Young M.A., Boogie And Summer Walker Make January's #MusicMonday List
VIBE staff shares favorite songs released in the previous month for a new music list series.
Last year was vibrant and diverse with the number of memorable songs and albums that were released, and now, music fans are looking forward to seeing what 2019 has to offer. With this new series, #MusicMonday, the VIBE staff will be sharing our favorite songs released from the previous month. Below, see our standout songs released during January 2019.
Young M.A., “Bake Freestyle”
Outside of R&B singers like Jacquees, it’s no longer the trend for artists to take on a well-known beat and make it their own anymore. But Brooklyn’s Young M.A. bodied the instrumental for Jay-Z’s “Dynasty (Intro)” in 2017, and she’s outdone herself with “Bake Freestyle,” her shot at The Neptunes’ iconic beat for the Clipse hit “Grindin’.”
Young M.A. weaves in, out and around of the table-pounding percussion with an acrobatic flow that differs from others who have tackled the beat in years past. Young M.A. is flexing talk of money, baddies, and guns as always, but the quotables are at one of the highest clips we’ve ever heard from her. “White car brown seats, look like a Henny Colada / Made the Audi matte black, license plate say Wakanda / My b*tch said she mad at me, I just bought her designer / And some 30-inch Brazilian, now she thinks she's Chewbacca.” The video is even better, showing a cocky, smirking Young M.A. walking around a fly crib with text and small animations acting as adlibs. “Was looking for a reason to even keep rapping, and finally I found one,” she says near the beginning of the song before pushing her foot on the pedal. That’s good news for rap fans. — William E. Ketchum III
Summer Walker, "Riot"
What initially started out as an Instagram post of Summer Walker crooning over an electric guitar has turned into the addictive lead track from her latest EP, CLEAR. While the song's name is the definition of anarchy, Walker's careful delivery of each word places her delicate yet piercing approach to singing on full display. The criminally short song not only leaves the listener yearning for more, but also the Atlanta native's need to satisfy her passion. "You said you want love, babe/ You said you can give it to me just how I, I yearn it/ And you think of roses and daisies/ And I think of passion and fire like Hades." It's the 2019 version of Melanie Fiona's fevered "Give It To Me Right" with lyrics that demand a love that's delivered on an orgasmic platter every single time the two bodies meet. — Camille Augustin
Boogie, “Skydive II”
Anthony “Boogie” Dixon—not to be confused with his sing-songy East Coast namesake, A Boogie wit da Hoodie—is easily one of the most promising penmen hip-hop has right now. From The Reach to Thirst 48, Pt. II right on up to his Shady Records debut, Everythings For Sale, the Compton torchbearer has been consistent in pairing potent, on-the-sleeve reflections with soulful melodies that seep deep into the skin. (He already told us that he’s got a soft spot for R&B.)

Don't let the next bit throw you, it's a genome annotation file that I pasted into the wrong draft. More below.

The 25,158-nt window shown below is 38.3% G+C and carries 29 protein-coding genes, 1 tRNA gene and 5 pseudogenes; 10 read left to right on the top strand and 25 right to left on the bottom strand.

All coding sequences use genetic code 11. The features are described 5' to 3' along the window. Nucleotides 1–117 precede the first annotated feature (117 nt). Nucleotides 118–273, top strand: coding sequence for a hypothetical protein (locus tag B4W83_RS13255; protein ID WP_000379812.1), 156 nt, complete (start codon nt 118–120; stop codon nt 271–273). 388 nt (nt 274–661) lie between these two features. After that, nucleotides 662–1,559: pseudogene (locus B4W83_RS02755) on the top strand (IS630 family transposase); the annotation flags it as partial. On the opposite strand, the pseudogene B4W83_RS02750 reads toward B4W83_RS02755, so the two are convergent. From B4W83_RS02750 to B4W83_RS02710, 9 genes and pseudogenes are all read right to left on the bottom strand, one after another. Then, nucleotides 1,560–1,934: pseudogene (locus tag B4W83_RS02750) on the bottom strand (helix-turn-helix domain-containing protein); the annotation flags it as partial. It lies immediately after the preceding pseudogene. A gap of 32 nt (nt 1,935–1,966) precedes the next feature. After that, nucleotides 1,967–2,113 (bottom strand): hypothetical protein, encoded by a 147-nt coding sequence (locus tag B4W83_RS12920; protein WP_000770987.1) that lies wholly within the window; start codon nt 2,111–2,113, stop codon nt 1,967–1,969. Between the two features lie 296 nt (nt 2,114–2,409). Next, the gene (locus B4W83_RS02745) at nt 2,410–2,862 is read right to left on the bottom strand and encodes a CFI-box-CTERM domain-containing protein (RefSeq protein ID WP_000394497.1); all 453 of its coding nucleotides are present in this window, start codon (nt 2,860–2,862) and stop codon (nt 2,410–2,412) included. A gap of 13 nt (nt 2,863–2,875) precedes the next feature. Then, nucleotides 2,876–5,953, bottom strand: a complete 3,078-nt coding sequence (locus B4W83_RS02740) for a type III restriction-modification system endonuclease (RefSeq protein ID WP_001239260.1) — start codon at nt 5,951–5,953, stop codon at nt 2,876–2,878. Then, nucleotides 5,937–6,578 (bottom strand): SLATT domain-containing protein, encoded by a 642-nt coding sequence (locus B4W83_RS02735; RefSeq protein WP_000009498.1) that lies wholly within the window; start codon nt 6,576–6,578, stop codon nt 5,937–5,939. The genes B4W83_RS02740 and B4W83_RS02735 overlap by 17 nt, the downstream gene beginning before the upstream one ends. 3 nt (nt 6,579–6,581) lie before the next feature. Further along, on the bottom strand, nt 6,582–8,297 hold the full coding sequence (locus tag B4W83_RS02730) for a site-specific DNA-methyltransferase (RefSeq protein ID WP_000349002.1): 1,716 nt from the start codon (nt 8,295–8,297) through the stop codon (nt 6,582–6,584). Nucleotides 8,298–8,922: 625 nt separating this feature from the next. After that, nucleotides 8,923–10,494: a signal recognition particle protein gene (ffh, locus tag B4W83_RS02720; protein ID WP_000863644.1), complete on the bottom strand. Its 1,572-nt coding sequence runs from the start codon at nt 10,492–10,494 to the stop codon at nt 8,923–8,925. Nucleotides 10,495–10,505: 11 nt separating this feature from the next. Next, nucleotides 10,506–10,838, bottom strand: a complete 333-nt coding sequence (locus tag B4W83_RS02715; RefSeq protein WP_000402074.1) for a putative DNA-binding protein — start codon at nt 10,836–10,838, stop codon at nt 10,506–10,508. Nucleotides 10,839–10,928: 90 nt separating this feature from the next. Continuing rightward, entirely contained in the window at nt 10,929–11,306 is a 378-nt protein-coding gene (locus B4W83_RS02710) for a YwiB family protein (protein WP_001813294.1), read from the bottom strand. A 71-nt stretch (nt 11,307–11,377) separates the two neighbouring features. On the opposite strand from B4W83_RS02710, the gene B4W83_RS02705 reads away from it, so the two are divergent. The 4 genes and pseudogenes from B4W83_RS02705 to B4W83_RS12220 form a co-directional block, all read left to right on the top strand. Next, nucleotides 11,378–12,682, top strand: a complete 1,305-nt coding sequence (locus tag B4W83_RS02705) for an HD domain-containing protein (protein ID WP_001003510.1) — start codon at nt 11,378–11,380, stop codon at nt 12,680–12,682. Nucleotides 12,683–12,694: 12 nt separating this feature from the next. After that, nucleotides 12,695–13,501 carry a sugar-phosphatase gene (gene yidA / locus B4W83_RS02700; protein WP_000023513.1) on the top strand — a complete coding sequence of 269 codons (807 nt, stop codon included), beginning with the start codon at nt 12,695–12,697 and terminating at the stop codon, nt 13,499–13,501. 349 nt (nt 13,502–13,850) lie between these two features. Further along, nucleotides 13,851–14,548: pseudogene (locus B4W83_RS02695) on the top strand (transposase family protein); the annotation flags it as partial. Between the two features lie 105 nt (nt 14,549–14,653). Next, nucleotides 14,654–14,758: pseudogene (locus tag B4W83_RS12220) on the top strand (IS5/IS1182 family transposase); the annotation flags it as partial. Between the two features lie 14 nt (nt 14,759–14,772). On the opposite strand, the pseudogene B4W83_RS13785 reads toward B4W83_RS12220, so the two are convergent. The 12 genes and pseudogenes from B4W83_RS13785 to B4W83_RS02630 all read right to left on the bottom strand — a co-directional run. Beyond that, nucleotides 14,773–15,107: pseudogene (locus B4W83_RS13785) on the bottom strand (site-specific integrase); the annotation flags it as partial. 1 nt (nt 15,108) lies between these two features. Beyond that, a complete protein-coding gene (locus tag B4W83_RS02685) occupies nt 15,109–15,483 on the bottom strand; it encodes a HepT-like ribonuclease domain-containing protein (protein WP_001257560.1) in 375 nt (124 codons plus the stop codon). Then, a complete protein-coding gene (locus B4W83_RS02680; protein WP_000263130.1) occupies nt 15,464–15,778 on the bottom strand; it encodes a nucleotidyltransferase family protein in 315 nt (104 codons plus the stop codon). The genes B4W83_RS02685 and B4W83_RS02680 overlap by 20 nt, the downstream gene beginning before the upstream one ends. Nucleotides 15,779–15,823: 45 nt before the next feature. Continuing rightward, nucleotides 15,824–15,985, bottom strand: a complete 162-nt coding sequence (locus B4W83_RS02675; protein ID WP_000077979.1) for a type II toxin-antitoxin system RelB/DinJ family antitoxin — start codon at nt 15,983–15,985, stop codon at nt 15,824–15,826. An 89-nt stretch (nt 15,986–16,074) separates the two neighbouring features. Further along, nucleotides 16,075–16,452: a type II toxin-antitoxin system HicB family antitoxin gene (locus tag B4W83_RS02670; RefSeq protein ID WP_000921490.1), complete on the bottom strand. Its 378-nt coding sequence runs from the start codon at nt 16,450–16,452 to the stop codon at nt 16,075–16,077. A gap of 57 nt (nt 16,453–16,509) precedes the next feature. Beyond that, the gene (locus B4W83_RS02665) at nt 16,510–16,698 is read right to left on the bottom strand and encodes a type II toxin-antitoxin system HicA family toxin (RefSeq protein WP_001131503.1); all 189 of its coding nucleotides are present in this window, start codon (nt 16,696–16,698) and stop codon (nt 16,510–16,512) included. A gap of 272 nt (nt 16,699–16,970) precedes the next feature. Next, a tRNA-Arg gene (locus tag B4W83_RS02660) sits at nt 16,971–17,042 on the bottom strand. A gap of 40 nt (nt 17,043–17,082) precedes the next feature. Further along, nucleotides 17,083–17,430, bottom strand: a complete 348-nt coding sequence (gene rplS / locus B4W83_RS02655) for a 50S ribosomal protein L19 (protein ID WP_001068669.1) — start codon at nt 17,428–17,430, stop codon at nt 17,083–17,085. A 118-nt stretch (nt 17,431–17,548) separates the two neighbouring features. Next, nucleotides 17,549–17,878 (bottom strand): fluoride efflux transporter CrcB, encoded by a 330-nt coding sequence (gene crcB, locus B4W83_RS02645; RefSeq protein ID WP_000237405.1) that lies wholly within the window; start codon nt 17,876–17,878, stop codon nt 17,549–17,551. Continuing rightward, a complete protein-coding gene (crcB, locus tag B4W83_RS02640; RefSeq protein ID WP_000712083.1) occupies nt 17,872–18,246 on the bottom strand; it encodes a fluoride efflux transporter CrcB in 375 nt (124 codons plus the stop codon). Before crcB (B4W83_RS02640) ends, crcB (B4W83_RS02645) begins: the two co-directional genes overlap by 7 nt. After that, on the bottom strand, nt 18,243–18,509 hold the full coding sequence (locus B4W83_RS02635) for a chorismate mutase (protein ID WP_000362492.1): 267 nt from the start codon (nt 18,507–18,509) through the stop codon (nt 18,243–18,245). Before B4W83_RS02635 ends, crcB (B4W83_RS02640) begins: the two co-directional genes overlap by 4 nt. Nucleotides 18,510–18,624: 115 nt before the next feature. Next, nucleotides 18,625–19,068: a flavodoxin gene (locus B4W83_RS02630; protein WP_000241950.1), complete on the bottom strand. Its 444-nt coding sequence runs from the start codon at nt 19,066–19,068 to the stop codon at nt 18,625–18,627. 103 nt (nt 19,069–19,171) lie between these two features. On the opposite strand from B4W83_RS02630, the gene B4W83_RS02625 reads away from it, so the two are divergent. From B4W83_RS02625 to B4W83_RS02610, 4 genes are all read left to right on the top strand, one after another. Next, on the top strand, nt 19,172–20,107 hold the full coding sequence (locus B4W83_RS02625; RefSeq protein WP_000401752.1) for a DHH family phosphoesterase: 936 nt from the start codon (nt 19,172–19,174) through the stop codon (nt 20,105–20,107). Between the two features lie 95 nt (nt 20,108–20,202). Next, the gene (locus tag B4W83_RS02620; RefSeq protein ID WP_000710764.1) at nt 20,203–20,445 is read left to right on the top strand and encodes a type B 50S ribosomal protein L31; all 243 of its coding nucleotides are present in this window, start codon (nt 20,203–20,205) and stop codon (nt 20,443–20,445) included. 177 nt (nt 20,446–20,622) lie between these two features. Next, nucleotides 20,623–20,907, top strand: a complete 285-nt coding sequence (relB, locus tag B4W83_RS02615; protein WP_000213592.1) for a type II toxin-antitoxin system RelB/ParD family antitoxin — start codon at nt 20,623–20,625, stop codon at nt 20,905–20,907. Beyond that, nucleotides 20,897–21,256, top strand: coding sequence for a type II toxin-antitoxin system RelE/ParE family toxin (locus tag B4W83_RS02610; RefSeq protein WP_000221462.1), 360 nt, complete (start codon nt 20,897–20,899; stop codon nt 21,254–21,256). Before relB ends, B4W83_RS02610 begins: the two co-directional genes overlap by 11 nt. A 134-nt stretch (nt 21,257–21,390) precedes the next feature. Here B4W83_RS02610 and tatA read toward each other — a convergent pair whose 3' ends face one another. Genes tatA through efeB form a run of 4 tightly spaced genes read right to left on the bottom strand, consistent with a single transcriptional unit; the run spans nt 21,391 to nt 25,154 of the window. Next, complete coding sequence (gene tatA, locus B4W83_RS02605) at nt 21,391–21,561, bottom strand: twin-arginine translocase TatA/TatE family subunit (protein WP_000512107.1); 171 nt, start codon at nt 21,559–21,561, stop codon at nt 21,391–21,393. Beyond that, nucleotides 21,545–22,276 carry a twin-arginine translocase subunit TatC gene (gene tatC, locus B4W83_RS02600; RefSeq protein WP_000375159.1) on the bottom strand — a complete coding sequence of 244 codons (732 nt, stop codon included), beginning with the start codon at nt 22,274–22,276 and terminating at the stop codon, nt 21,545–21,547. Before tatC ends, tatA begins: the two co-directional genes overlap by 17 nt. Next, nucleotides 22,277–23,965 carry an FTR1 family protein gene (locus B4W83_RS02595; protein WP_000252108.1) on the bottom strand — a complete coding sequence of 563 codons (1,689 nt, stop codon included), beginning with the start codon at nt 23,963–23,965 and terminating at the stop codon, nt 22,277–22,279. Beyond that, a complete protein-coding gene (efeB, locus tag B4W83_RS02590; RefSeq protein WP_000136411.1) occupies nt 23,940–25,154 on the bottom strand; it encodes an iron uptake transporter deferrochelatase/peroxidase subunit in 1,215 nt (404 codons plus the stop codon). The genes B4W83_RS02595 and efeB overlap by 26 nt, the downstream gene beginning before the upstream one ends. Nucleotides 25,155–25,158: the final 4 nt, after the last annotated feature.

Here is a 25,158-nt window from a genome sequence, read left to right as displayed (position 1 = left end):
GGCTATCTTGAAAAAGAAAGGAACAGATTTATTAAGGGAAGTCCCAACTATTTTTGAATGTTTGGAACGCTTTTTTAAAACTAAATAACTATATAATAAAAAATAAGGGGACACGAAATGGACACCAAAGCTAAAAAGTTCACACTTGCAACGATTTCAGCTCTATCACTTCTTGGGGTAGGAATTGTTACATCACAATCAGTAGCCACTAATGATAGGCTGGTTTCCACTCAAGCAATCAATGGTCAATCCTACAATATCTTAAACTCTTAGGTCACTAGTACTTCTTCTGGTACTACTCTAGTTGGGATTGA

“Skydive II,” arguably one of the album’s most entrancing songs, is as much of a poster child for this musical marriage as any. For one, he taps 6lack to be a Frank Ocean plug-in of sorts (in the best way possible). The Atlanta singer’s trippy rap-sung intonations, akin to Mr. Breaux’s on Blonde’s “Nikes,” complement Boogie’s rugged tones. Alongside his decent crooning over airy background vocals, Boogie’s gentle pacing and bittersweet poetry about the fallout of a relationship puts him at eye-level with his listeners. “Mother of my skies, why you always gotta intervene?/Father of my Time, don’t you got some more to give to me? Anything?” Ever the thoughtful emcee, he’s unafraid to let the proverbial tears fall where they may. — Stacy-Ann Ellis
Lil Duval and Ty Dolla $ign, "Pull Up"
While his first hit single “Smile (Living My Best Life)” went further than expected by hitting the Billboard Hot 100, Lil Duval’s music career doesn’t appear to show any signs of slowing down. While I’m not a fan of his by any means, I do have to say, his feel-good track is guaranteed to put me in a great mood. The infectious beat and the incredibly well-placed vocals of featured artist Ty Dolla $ign makes the intoxication of the nearly-four-minute song undeniable. It’s too early and (too brick outside) for a summer anthem, but had this dropped months from now, this could have been a front-runner. — J'Na Jefferson